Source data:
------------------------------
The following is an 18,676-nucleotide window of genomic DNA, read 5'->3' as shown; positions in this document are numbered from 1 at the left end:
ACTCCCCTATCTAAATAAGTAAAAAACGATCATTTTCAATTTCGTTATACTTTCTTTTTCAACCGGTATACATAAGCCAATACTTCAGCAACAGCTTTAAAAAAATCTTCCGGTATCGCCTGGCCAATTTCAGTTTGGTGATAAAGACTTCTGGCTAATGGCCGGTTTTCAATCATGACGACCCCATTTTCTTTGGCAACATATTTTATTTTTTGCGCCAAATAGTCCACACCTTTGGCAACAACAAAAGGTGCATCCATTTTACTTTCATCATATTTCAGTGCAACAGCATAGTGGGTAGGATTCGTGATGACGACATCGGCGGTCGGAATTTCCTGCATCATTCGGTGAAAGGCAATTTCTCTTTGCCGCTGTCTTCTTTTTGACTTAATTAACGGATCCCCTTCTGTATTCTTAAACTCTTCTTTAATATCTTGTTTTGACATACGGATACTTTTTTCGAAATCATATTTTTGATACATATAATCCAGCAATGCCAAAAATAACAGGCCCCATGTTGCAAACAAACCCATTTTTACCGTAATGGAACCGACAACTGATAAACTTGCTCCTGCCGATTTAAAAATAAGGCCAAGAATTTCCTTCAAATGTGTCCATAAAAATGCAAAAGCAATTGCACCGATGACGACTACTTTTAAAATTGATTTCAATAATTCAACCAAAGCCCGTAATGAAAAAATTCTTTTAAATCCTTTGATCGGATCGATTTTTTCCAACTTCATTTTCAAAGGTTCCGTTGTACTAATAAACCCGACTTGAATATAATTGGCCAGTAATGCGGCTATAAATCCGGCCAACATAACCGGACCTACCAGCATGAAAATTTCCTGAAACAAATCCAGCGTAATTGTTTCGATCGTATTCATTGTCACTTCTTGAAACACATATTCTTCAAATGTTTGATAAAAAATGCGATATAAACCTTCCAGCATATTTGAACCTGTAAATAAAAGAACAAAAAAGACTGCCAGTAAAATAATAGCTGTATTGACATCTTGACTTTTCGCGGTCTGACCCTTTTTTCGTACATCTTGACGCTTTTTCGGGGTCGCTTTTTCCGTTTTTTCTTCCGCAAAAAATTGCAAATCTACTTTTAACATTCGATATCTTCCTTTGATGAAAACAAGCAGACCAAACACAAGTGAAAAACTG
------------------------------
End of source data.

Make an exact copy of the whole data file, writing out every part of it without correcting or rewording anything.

The following is an 18,676-nucleotide window of genomic DNA, read 5'->3' as shown; positions in this document are numbered from 1 at the left end:
ACTCCCCTATCTAAATAAGTAAAAAACGATCATTTTCAATTTCGTTATACTTTCTTTTTCAACCGGTATACATAAGCCAATACTTCAGCAACAGCTTTAAAAAAATCTTCCGGTATCGCCTGGCCAATTTCAGTTTGGTGATAAAGACTTCTGGCTAATGGCCGGTTTTCAATCATGACGACCCCATTTTCTTTGGCAACATATTTTATTTTTTGCGCCAAATAGTCCACACCTTTGGCAACAACAAAAGGTGCATCCATTTTACTTTCATCATATTTCAGTGCAACAGCATAGTGGGTAGGATTCGTGATGACGACATCGGCGGTCGGAATTTCCTGCATCATTCGGTGAAAGGCAATTTCTCTTTGCCGCTGTCTTCTTTTTGACTTAATTAACGGATCCCCTTCTGTATTCTTAAACTCTTCTTTAATATCTTGTTTTGACATACGGATACTTTTTTCGAAATCATATTTTTGATACATATAATCCAGCAATGCCAAAAATAACAGGCCCCATGTTGCAAACAAACCCATTTTTACCGTAATGGAACCGACAACTGATAAACTTGCTCCTGCCGATTTAAAAATAAGGCCAAGAATTTCCTTCAAATGTGTCCATAAAAATGCAAAAGCAATTGCACCGATGACGACTACTTTTAAAATTGATTTCAATAATTCAACCAAAGCCCGTAATGAAAAAATTCTTTTAAATCCTTTGATCGGATCGATTTTTTCCAACTTCATTTTCAAAGGTTCCGTTGTACTAATAAACCCGACTTGAATATAATTGGCCAGTAATGCGGCTATAAATCCGGCCAACATAACCGGACCTACCAGCATGAAAATTTCCTGAAACAAATCCAGCGTAATTGTTTCGATCGTATTCATTGTCACTTCTTGAAACACATATTCTTCAAATGTTTGATAAAAAATGCGATATAAACCTTCCAGCATATTTGAACCTGTAAATAAAAGAACAAAAAAGACTGCCAGTAAAATAATAGCTGTATTGACATCTTGACTTTTCGCGGTCTGACCCTTTTTTCGTACATCTTGACGCTTTTTCGGGGTCGCTTTTTCCGTTTTTTCTTCCGCAAAAAATTGCAAATCTACTTTTAACATTCGATATCTTCCTTTGATGAAAACAAGCAGACCAAACACAAGTGAAAAACTG